We’re going to get into details about literally everything to do with hearable technology, so you can use the links below as a table of contents to each of the major sections we’ll cover.
2 Features and Benefits
3 Smart Hearing Aids
4 Smart Personal Sound Amplifiers (PSAPs)
5 Smart Headphones and Earbuds
6 Additional Tech and Companies to Watch
History of Hearable Technology
The term hearables is still being shaped because while some do exist in the market place, we are far from saturation. Thus, to some people hearables may just be wireless earbuds with advanced features, but to others it may be more akin to a hearing aid.
A hearable is a wireless in-ear computational earpiece. Essentially you have a micro computer that fits in your ear canal and utilizes wireless technology to supplement and enhance your listening experience. Many hearables will also feature additional features such as heart rate monitoring (see below for a full list).
Fast forward to today and there are two important movements currently happening that are both converging on one another.
First, hearing aid companies are beginning to recognize that users want a device that does more than correct and amplify sound. They want to be able to sync seamlessly with wireless devices such as their smartphone, for telephone calls, music, games, and more.
Second, commercial electronics companies (more specifically headphone manufacturers) are realizing the potential of “bionics,” or creating in-ear buds that measure biometrics, output great quality sounding music, and (this is the newest part) have the potential to amplify sound.
I believe both groups will eventually converge, but it’s really a matter of who will get there first. In my opinion, The Big 6 have the biggest advantage because they have been dealing with this technology for decades, and already have the required approval from the FDA to label their devices as actual hearing aids (something most consumer electronics companies can’t do by law).
Features and Benefits of Hearable Technology
Many companies are still trying to figure out the niche role their hearable product will play in the marketplace.
Some more traditional headphone companies are caught up in the same race most wearables are: biometrics. While hearing aid companies seem to be ensuring their already functioning technology syncs perfectly with your smartphone for even more user control.
Either way, there are a ton of benefits, but we’ll do our best to list and explain most of them below.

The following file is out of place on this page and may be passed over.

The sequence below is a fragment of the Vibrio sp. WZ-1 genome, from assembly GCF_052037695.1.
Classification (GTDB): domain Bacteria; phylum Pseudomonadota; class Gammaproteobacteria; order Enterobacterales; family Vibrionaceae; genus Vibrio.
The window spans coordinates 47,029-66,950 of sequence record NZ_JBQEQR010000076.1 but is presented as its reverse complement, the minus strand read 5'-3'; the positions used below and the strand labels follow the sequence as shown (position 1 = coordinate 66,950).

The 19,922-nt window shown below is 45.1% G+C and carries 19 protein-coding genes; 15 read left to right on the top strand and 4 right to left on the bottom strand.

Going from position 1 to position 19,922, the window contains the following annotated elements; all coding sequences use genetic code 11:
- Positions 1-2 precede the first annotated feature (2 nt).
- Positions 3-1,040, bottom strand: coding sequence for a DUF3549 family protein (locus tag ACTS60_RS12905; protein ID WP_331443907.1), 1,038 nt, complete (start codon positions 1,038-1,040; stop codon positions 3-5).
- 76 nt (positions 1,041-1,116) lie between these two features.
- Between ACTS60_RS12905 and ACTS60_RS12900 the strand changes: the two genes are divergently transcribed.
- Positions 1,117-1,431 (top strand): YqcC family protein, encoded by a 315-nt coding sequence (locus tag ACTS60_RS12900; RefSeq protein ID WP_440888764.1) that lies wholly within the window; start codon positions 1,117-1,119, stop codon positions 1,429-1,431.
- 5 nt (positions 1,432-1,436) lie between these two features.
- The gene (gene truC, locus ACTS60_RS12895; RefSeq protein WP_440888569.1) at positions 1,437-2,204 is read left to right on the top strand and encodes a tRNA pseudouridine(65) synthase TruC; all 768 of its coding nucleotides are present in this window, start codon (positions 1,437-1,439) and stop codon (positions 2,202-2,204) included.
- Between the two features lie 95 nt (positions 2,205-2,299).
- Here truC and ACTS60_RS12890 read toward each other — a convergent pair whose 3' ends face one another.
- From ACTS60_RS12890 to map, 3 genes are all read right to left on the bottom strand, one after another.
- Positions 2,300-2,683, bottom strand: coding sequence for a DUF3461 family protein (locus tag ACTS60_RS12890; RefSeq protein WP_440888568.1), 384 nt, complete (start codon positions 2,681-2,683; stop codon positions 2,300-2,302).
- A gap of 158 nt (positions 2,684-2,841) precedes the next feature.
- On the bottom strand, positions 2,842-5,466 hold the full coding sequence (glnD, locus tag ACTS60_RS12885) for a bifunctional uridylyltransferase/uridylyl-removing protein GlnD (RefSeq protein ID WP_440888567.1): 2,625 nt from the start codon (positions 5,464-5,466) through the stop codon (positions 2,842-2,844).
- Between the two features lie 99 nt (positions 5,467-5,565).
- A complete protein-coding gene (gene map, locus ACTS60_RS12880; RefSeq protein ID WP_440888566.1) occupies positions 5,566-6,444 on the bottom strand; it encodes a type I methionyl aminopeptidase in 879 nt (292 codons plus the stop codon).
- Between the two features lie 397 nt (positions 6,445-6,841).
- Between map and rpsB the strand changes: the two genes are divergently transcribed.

- More accurate vital signs. Imagine being able to instantly measure thins like: heart rate, body temperature, blood pressure, pulse oximetry, ECG, electro-encephalogram signals, and more.
- Activity tracking. This could range from a pedometer to improved caloric output based on movements, and more.
- Biometric personal identification. NEC recently announced a technology that utilizes sound waves to acoustically recognize and identify a person (i.e. the owner of the hearing device) based on the size and shape of their ear.
- Invisibility. While the stigma of wearing hearing aids is decreasing (which is a really good thing) manufacturers are still striving to create technology that is as unobtrusive as possible.
- Improved sound quality. A large part of sound quality has very little to do with the sound output from your device, and more to do with sound filtering. Combined headphone and hearing aid technologies may allow for this.
- Augmented hearing. Companies like Doppler Labs are working on technology that will not only aid hearing, but also improve it above normal levels, though admittedly this kind of tech could still be years away.
- Smart everything capabilities. Seamlessly sync your hearables to your iPhone, or your smart home devices.
- Face-to-face communication. Lots of times people with hearing loss are discouraged from interaction. But as hearables start to erase the stigma of wearing an in-ear device this will hopefully go away completely.
- Translation. Can a hearable perform live translation of a foreign language to your native language? The Pilot is going to try.
- Layered listening. Think of this as augmented reality for the ears. This technology would allow users to filter out or enhance specific sounds. We heard rumors at CES 2017 that Bragi would be adding features like this to The Dash.
As we’ve mentioned a couple times above, one of our favorite benefits is actually related to perception of ear enhancing devices currently on the market. The advent of hearables is likely to help reduce the stigma of hearing aids and thus help people prevent and improve hearing loss much earlier in life.
Hearables Currently on the Market
Below you will find 3 separate lists of pre-existing devices that are adding new technology to transform them into true hearables:
- Hearing Aids
- Personal Sound Amplifers (PSAPs)
- Headphones or Earbuds
We update each list on a bi-monthly basis. Some on the list aren’t currently available, or may still be in a funding or design stage which you’ll see noted in the availability column.